It's been a little over four years since I reviewed my first Synology product, the humble CubeStation CS407e, which supported 2TB of network storage using four 500GB hard drives at a cost of around $120 per drive. Back then I concluded that the CS407e was the best four-bay NAS device available. Over the last few years, we've also examined the DiskStation DS409+ and the budget-minded DS410j, both of which ranked favorably among the competition.
Synology's portfolio has since grown to include hefty 5 to 12-bay devices, which we find intriguing having only reviewed one NAS beyond 4 bays, the 8-bay QNAP TS-809 Pro Turbo. At $1,700, the TS-809 Pro Turbo was, and still is the most expensive product QNAP makes with the exception of rack mount hardware. Considering we tested the TS-809 Pro Turbo over a year and a half ago, Synology has been slow to respond with a device that meets or exceeds the TS-809's storage capacity.
Adhering to a "better late than never" outlook, Synology finally countered last June by unleashing its XS Series 12-bay DiskStation DS3611xs and 10-bay RackStation RS3411xs/RS3411RPxs for large scale businesses. The DiskStation DS3611xs supports a dozen hard drives, four Gigabit Ethernet ports and can be scaled up to support 100TB of storage. But as imposing as that sounds, we don't think the DiskStation DS3611xs will be embraced by home users considering its steep $2,500 price tag.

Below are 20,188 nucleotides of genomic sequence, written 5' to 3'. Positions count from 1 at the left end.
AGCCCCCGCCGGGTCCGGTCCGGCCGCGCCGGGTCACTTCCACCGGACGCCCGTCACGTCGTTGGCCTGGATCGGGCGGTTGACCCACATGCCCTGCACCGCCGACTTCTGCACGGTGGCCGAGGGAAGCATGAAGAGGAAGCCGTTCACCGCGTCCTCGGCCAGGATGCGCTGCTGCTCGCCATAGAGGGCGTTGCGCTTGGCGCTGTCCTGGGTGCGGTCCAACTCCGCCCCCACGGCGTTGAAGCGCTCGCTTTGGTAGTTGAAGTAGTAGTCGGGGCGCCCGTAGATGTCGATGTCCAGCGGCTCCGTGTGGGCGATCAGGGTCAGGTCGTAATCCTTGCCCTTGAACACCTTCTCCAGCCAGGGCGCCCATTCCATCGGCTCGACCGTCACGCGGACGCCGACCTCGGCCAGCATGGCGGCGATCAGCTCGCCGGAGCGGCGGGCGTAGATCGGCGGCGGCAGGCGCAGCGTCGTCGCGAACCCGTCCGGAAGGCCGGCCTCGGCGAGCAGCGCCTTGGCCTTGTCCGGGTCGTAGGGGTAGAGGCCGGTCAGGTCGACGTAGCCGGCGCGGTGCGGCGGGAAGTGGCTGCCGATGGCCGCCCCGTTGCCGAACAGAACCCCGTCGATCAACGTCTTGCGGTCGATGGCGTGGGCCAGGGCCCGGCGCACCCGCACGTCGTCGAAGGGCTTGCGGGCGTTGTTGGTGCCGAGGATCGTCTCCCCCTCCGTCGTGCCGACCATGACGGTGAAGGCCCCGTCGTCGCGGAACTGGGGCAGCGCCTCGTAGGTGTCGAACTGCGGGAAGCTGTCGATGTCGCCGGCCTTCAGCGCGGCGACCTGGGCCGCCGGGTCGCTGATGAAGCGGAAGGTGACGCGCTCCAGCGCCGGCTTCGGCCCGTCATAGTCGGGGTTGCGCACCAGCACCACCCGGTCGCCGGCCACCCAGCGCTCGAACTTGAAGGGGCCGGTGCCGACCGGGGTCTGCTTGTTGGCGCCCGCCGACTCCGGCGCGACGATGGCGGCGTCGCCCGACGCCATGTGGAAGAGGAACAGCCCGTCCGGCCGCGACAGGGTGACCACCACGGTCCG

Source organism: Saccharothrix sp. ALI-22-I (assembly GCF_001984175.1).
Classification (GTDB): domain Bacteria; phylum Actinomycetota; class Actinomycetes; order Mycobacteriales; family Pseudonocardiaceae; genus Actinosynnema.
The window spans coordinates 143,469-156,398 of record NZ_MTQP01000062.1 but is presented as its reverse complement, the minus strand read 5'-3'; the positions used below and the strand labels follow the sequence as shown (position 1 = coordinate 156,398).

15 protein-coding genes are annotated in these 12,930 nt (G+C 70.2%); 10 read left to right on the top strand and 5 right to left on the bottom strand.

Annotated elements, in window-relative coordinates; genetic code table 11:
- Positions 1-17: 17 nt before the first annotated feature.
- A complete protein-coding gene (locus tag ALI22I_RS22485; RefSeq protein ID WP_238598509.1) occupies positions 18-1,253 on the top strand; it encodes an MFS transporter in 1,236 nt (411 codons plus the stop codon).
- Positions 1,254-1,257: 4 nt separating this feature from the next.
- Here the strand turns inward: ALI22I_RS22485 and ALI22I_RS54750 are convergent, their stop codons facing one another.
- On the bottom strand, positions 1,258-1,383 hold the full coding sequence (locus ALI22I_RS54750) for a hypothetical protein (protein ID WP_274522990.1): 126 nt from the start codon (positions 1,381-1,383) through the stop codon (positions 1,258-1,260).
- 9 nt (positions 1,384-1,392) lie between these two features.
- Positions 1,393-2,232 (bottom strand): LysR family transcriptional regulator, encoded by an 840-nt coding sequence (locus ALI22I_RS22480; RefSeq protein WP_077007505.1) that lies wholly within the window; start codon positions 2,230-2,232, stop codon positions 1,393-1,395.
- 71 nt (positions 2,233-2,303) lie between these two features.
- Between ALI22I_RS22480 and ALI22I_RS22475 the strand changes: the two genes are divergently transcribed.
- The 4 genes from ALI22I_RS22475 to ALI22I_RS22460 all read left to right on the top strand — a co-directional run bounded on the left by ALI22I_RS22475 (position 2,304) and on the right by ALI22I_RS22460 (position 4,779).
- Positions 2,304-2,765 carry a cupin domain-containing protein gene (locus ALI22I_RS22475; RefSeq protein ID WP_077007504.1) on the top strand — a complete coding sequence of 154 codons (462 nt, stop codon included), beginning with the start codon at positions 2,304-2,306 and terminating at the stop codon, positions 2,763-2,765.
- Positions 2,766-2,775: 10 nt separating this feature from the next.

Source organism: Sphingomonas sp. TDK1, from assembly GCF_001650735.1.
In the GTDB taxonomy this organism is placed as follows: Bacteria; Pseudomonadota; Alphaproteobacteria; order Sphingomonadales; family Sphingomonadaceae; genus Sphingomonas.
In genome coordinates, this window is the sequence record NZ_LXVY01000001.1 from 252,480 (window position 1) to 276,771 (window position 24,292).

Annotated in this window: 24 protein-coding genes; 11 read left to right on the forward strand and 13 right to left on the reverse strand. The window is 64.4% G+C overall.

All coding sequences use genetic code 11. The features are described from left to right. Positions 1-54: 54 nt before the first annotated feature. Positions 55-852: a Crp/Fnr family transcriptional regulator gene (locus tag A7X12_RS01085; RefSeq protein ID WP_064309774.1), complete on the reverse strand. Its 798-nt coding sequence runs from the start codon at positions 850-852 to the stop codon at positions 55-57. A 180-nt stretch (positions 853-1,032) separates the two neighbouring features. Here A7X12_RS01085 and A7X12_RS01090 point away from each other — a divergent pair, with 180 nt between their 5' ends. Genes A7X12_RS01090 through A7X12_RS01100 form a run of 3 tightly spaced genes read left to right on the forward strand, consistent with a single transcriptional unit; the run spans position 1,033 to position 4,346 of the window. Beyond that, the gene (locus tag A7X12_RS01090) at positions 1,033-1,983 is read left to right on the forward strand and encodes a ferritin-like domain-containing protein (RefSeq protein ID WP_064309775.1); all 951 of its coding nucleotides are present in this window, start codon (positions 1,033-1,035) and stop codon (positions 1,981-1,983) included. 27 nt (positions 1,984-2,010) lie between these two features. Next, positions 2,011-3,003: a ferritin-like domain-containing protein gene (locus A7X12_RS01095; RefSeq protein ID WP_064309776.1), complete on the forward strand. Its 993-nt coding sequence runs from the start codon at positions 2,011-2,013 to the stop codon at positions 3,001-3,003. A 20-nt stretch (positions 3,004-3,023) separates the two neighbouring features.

Consumers typically require something more affordable, and that's where the Synology DiskStation DS2411+ comes into scene. Although the DS2411+ is still considered a business-class NAS device suitable for SMB users, the $1,700 asking price makes it a little more feasible when compared to the DS3611xs. The price reduction means that a few network controllers have aborted ship, while the DDR2 memory capacity has been halved and a slower processor is being used.
Those familiar with Synology's products will find that the DS2411+ is a larger version of the DS1511+, which was essentially a larger version of the DS411+II. Given that the 4-bay DS411+II costs $700, the new 12-bay DS2411+ seems like decent value, even at $1,700 -- and that doesn't include the storage drives. That's well beyond the grasp of the average user, but we're confident those who require such radical storage solutions will find a lot to appreciate in the DS2411+, so let's move on